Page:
So, from a Brit to the Yanks on this 4th of July – embrace history, do not spurn or alter its truth – confront the atrocity, reflect on it and represent it in all of the glorious diversity one can muster. The sons and daughters of bastards, and the immigrants who founded and freed nations are still breathing, still fighting, and still suffering. And if you can, parcel history in all of musical theatre’s majesty. The, well, you may just have taken your shot and forged a piece of cultural significance which will defy expectations, and deservedly strides forth as the par excellence which is Hamilton.

Hamilton is available to stream from Disney+

SIX – Festival Theatre

Written by Toby Marlow & Lucy Moss

Directed by Lucy Moss & Jamie Armitage

History is widely written by men; no wonder we didn’t pay attention in school. Unless you have had the misfortune of a beheading or being pushed into a nunnery by your gout-suffering brut of a husband, Six is the concert musical sensation which rules the Edinburgh Festival Fringe, stormed the Westend and conquered Broadway. They may have been divorced, beheaded and died, but on stage, they thrive. 

A testament to the colossal power of a lucrative, stimulating idea and the influence of the Festival Fringe, Six descends on high to mingle with the common folk. This regal return for the wives of Henry VIII reminds us all that behind the man were six efficacious, prominent and notably individual women. All of whom deserve a damn-site more praise and attention than their historical footnotes.

Of course, the real question is: “who’s your favourite”? Which Queen deserves to lead the band, own her crown and step out from Henry’s broad shadow? Should it be the seductress Anne Boleyn; the woman who would give birth to Queen Elizabeth I? Or maybe, the Spanish mother, the O.G, Catherine of Aragon is the royal of your heart? Or could it just be those other women, the ones whose names sit on the edge of your tongue? Six has a primary concert premise, a seventy-five-minute run-time, but vivacious talent, legions of fans and a cast of undeniably skilled women befitting their crowns.  

So, roll up your Green Sleeves lords and ladies of the court, it’s a right royal rumble, for now at least. From the scintillating imagination of Toby Marlow and Lucy Moss, Six pounds with a heart of musical theatre, but with the blood and teeth of a gig. Both Marlow and Mosses’ lyrical ability gifts the audience with ten unique numbers full of a rainbow of hilarity, affection, cattiness and fury. The vocals of the team, consisting of Lauren Drew, Maddison Bulleyment, Lauren Byrne, Shekinah McFarlane, Jodie Steele and Athena Collins has an intense, diverse range of tone, purpose and delivery.

There are raps, power ballads and break-out those glowsticks folks – we have club-house beats. It is though, Steele’s number ‘All You Wanna Do’ which has a lyricism and choreography that delves swiftly from raunchy into depraved, tormenting and a piece of artistic expression which holds context across centuries. In reverse, Haus of Holbein and Get Down shatter the glass ceiling, shake the Festival theatre and propel the audience into bursts of energetic movements, courtesy of McFarlane who channels enviable energy, a lust for life and pizazz which carries us into the shows second half.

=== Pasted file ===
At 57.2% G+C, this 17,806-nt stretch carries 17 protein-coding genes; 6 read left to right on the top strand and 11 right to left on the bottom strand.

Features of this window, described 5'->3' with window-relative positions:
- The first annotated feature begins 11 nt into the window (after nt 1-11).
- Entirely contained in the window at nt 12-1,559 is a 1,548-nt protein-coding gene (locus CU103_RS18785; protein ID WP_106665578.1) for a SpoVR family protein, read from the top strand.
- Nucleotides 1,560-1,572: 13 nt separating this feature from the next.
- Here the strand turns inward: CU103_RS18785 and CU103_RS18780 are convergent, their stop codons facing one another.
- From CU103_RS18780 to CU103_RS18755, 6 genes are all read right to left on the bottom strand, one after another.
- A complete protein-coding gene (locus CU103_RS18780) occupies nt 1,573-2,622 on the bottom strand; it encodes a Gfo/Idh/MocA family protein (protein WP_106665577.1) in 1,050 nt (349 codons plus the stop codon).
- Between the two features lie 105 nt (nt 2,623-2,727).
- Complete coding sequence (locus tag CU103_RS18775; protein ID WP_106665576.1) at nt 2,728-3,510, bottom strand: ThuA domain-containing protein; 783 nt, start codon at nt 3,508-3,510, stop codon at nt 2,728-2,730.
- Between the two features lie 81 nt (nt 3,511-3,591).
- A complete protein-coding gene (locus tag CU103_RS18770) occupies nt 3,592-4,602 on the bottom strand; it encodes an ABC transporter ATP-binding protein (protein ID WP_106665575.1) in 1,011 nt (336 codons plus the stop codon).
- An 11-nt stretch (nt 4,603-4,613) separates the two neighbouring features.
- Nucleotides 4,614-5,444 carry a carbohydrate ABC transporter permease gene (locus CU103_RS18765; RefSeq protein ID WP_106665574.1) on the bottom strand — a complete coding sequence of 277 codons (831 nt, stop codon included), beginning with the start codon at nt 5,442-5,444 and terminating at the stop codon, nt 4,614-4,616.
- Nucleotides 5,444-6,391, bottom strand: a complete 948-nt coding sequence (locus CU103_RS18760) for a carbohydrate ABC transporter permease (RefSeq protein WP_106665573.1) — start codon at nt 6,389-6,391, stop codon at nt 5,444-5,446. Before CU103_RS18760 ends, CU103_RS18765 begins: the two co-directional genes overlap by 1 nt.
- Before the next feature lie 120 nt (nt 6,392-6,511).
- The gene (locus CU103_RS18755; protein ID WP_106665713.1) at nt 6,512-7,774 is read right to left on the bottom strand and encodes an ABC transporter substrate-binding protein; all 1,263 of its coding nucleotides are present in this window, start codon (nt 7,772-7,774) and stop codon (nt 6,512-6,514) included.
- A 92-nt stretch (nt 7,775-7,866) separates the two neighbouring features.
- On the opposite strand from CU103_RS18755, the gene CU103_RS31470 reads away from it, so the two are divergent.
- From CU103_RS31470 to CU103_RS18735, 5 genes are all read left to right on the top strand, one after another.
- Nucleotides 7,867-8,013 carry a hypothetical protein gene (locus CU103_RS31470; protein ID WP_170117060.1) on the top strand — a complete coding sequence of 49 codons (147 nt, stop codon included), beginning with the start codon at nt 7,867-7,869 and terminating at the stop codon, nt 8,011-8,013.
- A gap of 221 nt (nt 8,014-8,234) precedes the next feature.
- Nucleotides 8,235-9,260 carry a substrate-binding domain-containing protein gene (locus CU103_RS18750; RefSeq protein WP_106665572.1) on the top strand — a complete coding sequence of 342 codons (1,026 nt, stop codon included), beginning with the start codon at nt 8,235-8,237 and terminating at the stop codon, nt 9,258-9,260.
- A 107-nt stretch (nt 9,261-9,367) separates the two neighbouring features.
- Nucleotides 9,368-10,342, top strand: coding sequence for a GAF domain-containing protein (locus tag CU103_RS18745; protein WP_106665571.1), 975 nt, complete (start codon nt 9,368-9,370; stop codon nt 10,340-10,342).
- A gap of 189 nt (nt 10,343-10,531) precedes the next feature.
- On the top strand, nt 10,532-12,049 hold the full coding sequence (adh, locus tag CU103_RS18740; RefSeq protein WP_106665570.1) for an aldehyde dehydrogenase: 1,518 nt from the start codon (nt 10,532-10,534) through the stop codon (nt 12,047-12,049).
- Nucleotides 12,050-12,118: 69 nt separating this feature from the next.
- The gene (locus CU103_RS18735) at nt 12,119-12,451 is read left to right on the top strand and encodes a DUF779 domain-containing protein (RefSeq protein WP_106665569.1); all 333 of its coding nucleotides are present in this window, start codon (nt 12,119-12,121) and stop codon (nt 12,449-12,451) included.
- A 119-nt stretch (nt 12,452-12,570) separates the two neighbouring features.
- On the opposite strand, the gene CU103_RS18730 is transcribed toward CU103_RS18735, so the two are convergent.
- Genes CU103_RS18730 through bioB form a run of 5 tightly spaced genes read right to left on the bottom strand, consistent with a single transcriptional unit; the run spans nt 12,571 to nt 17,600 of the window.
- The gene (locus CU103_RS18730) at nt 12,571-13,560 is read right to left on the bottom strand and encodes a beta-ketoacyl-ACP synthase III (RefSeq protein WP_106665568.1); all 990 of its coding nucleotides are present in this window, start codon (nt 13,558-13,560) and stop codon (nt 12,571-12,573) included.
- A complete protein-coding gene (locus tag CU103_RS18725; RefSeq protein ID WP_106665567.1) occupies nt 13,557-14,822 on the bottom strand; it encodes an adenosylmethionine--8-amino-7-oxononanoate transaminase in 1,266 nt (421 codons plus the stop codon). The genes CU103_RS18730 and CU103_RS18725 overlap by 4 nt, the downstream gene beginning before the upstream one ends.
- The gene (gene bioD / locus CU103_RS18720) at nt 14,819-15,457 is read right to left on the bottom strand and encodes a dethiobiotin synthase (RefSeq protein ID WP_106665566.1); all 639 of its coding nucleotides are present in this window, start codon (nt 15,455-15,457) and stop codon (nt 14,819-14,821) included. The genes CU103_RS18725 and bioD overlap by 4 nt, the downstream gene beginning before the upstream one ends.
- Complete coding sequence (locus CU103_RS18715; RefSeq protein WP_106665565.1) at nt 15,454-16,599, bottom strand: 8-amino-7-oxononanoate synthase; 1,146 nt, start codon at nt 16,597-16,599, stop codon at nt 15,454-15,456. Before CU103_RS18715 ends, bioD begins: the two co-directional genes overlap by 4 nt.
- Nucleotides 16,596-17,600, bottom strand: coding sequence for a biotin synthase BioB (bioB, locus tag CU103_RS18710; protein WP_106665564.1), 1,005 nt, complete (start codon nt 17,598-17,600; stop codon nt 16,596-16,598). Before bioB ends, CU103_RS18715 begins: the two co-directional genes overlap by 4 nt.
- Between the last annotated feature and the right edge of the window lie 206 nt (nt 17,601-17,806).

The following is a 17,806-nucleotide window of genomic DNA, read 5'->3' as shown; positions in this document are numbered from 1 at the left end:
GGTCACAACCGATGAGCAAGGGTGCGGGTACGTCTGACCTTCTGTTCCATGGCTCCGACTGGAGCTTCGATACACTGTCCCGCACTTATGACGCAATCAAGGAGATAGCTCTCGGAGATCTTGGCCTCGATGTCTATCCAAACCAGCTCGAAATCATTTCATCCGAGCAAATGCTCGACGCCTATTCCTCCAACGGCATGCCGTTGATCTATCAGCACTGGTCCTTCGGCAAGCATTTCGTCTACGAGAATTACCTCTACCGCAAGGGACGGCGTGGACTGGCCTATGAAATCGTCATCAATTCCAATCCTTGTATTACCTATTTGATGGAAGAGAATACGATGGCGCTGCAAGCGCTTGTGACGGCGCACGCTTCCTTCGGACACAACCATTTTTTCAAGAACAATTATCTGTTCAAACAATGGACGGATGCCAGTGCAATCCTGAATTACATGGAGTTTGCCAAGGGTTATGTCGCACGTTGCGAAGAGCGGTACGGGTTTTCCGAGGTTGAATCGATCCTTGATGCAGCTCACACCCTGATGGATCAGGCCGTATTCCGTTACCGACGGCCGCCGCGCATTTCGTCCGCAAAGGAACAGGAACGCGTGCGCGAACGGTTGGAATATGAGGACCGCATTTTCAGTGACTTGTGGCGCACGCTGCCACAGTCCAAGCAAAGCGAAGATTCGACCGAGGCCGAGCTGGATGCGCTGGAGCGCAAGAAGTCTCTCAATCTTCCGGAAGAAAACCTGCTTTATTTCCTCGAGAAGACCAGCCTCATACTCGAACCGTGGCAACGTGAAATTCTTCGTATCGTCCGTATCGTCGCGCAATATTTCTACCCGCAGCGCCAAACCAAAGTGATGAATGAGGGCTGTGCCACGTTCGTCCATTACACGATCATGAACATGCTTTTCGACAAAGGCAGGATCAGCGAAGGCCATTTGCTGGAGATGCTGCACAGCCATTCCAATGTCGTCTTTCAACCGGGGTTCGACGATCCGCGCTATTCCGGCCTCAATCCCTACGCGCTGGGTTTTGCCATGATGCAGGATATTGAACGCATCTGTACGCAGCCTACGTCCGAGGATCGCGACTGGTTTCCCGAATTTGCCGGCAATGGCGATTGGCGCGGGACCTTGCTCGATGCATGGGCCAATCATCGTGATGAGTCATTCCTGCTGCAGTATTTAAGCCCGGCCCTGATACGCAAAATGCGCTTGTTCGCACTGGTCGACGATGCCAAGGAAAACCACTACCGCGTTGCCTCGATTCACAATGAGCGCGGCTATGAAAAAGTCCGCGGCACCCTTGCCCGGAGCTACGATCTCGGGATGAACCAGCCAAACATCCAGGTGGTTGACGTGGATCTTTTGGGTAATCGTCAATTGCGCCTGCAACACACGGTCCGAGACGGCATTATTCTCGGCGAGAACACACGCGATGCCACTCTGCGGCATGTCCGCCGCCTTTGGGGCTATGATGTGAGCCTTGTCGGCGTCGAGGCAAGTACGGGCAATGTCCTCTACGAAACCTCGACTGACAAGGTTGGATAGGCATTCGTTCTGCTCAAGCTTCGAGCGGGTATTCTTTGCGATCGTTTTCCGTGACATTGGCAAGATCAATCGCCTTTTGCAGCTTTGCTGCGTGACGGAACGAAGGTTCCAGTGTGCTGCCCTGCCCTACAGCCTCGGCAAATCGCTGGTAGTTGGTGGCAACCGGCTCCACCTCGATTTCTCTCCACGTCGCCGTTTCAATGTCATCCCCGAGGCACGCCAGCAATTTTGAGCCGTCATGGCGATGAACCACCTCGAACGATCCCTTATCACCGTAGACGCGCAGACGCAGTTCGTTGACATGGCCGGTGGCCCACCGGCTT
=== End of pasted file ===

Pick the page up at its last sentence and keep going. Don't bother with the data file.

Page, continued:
In transitioning to the stage, minor adjustments have been taken to provide a sense of theatricality for the touring production. For those familiar with the Queen’s Fringe performances, the changes make a welcome addition, though in moments the crowns need a little polish. Chiefly, communicating pathos to the audience, emotion ramped up from a natural state, where the lyrics and vocals are equally capable of conveying the destructive abuse of histories obsession with sexualising these women.

Blasting concerns of the production occupying the venue space, Emma Bailey’s set design maintains its structure from previous years – evidence to how well-thought the original construction was. Playfully, the lighting design transforms concert dynamics, spotlights make the obvious appearance, but it is the neon, the bulb-lights and manner in which Tim Deiling’s lighting design knows precisely what temperature and shading will contrast, or indeed complement each number which heightens the show.

Before we go, before you even think we’re done; let’s mention Gabriella Slade’s costumes. Sharp stitching houses the essence of characterisation in glorious shades of attitude. It wouldn’t be a show about Queen’s, had their gowns not slain quite as mercilessly as their husband. Nor would they be anywhere without their ladies in waiting; Arlene McNaught, Vanessa Domonique, Frankie South and Kat Bax on instrumentals, McNaught also providing musical direction.

Lucy Moss & Toby Marlow have given a voice to the past, a voice which in-turn speaks for the future. Placing these icons of history in the spotlight, Six is more than a concert history lesson, it has a vaster depth than a feminist musical; Six is an example of the trials of passion, a coming together in the name of rejoice, not revenge and vitally, is a show worth losing your head over.

SIX runs at teh Festival theatre until February 9th. Tickets available from: https://www.capitaltheatres.com/whats-on/six-the-musical

Photo Credit: Johan Persson